BACKGROUND OF THE INVENTION

The present invention relates to an articulated robotic manipulator having a plurality of segments between a fixed base and its distal end. It is more particularly concerned with an electrically operated direct drive manipulator.

Electrically powered manipulators presently in use for robots are considered inferior to human arms and are unsatisfactory for many applications, both with respect to speed of operation, accuracy and versatility. A principal reason for their poor performance is found in the transmission mechanisms such as gear trains, lead screws, belts, chains and linkages which are used to transmit power from the drive motors to the load and to increase the drive torque. These transmission mechanisms are subject to friction and backlash and require careful adjustment and regular maintenance.

With one type of robotic manipulator heretofore known, each of the joints between segments includes a member positioned closer to the fixed base, which member may be called a driving member, provided with an electric motor with a gear mounted on the output shaft of the motor, and a driven member positioned closer to the distal end of the arm and provided with a gear of larger diameter than the gear. The driven member is operated by the motor through the gears for speed reduction. Since each of the joints between the segments is thus provided with a motor and reduction gear mechanism, the manipulator is undesirably bulky and heavy.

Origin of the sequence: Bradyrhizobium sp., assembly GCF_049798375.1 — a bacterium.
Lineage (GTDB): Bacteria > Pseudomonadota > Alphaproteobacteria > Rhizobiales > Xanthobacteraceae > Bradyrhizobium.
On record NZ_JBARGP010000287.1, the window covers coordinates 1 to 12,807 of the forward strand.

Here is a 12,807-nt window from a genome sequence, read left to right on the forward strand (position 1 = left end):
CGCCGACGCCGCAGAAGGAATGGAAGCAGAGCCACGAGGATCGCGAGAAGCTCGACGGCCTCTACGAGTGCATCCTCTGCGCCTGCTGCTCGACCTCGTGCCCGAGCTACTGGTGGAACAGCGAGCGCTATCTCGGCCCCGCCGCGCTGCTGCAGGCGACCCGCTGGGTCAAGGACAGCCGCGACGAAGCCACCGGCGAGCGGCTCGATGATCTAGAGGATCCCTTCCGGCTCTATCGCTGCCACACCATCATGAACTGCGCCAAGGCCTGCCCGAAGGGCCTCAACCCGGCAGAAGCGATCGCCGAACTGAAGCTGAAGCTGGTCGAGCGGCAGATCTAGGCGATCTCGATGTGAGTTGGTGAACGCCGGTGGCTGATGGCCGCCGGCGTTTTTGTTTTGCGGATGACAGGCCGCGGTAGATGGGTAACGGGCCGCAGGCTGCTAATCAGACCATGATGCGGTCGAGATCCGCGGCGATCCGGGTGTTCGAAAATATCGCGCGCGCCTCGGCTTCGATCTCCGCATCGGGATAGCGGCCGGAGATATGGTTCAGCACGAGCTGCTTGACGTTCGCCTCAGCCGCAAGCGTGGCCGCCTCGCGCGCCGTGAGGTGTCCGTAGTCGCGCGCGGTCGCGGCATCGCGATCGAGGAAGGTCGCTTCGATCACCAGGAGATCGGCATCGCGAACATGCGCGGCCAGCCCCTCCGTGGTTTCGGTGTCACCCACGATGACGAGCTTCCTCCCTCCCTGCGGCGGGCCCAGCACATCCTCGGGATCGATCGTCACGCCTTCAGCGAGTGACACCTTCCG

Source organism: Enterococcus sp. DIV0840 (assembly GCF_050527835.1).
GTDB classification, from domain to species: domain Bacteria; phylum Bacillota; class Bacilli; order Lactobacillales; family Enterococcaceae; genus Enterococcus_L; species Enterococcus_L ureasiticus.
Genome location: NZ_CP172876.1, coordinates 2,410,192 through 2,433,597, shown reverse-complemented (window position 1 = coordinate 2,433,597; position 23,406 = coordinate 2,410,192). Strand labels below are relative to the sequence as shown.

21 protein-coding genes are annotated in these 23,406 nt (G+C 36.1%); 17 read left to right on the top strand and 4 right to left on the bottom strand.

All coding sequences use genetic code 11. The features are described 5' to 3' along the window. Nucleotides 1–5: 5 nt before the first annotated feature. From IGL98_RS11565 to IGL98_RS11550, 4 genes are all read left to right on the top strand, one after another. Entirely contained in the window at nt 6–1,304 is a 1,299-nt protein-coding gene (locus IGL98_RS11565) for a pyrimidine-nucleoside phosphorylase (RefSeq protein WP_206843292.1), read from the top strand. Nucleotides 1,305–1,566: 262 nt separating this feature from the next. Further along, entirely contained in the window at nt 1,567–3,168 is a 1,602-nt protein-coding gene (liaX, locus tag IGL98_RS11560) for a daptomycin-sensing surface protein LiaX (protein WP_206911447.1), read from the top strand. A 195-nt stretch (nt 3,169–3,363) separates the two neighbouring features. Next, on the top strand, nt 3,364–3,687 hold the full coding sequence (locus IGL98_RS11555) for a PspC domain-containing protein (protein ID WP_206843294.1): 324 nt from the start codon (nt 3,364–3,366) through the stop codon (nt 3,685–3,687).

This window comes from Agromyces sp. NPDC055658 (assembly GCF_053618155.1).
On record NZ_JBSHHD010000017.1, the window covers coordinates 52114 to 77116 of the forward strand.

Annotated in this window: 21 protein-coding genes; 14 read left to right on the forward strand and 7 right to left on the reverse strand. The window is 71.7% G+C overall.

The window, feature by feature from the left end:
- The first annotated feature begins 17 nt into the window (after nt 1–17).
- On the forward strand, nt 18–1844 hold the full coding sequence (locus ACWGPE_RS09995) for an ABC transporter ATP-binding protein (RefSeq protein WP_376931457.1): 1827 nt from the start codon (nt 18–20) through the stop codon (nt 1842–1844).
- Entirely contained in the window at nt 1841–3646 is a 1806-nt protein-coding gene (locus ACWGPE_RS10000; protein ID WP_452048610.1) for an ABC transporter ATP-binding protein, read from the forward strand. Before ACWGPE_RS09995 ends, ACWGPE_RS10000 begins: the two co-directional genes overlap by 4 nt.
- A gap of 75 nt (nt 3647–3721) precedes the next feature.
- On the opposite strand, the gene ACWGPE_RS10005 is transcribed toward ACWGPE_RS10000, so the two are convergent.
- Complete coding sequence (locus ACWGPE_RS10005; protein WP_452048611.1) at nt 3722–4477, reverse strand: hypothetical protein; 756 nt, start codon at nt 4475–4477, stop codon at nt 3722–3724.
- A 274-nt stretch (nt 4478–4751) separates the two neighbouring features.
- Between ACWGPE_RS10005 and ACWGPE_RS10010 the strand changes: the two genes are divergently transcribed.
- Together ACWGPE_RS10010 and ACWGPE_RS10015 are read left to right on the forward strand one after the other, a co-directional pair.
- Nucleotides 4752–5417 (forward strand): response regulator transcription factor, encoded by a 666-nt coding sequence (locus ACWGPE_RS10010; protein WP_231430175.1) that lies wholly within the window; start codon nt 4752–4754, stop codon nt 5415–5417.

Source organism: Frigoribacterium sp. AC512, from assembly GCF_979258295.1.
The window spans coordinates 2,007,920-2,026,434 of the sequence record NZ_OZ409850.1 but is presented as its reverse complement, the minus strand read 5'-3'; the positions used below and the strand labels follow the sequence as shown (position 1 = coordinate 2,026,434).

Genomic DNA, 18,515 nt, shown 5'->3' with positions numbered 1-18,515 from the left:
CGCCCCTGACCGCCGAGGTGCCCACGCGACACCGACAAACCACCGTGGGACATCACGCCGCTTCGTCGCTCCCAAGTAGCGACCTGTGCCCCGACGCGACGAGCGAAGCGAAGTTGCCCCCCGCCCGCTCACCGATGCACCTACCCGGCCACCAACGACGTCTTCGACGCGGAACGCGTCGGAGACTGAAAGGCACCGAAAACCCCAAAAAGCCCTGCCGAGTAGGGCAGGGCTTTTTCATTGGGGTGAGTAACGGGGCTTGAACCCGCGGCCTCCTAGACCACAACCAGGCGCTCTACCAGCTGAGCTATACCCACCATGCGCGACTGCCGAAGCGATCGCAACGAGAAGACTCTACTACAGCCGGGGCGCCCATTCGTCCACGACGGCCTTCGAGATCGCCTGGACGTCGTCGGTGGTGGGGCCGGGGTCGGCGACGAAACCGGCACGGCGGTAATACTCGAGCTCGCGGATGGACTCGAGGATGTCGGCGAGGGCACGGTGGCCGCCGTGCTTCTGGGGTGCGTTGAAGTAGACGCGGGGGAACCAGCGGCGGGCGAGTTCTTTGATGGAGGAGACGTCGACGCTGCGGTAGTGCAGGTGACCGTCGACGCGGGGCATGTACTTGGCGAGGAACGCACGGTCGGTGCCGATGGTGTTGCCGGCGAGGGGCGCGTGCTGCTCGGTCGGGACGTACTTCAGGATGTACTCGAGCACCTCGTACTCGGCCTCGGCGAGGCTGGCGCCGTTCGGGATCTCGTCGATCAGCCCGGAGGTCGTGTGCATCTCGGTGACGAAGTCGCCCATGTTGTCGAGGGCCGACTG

Other manipulators are also known in which each joint between segments includes a hydraulic cylinder connecting a segment or member positioned closer to the fixed base to a driven member. Such manipulators, however, are also bulky and heavy, while oil leaks and other troubles are likely to result in reduced control accuracy.

SUMMARY OF THE INVENTION

In view of the above problems, a first object of the present invention is to provide a robotic manipulator for use in industries which is compact, lightweight and controllable with high accuracy.

To fulfill this object, the present invention provides a robotic manipulator which includes a plurality of joints between a fixed base and the distal end of an arm and which is characterized in that at least one of the joints comprises a servomotor having a stator and a rotor, one of the components of the servomotor being attached to a driving member positioned closer to the fixed base, the other component being attached to a driven member positioned closer to the distal end of the arm.

Because of the characteristic feature described above, the robotic manipulator of this invention is free of the problems, such as power loss, backlash and stretch of chain in the transmission mechanism, which are encountered with conventional manipulators wherein gears and the like are used as reduction means. In fact, the present manipulator is movable more delicately and elaborately than heretofore possible, while it is well adapted for feedback control because the movement of the arm can be transmitted to the control system accurately.

A second object of the invention is to provide a robotic manipulator with use of a small-sized motor.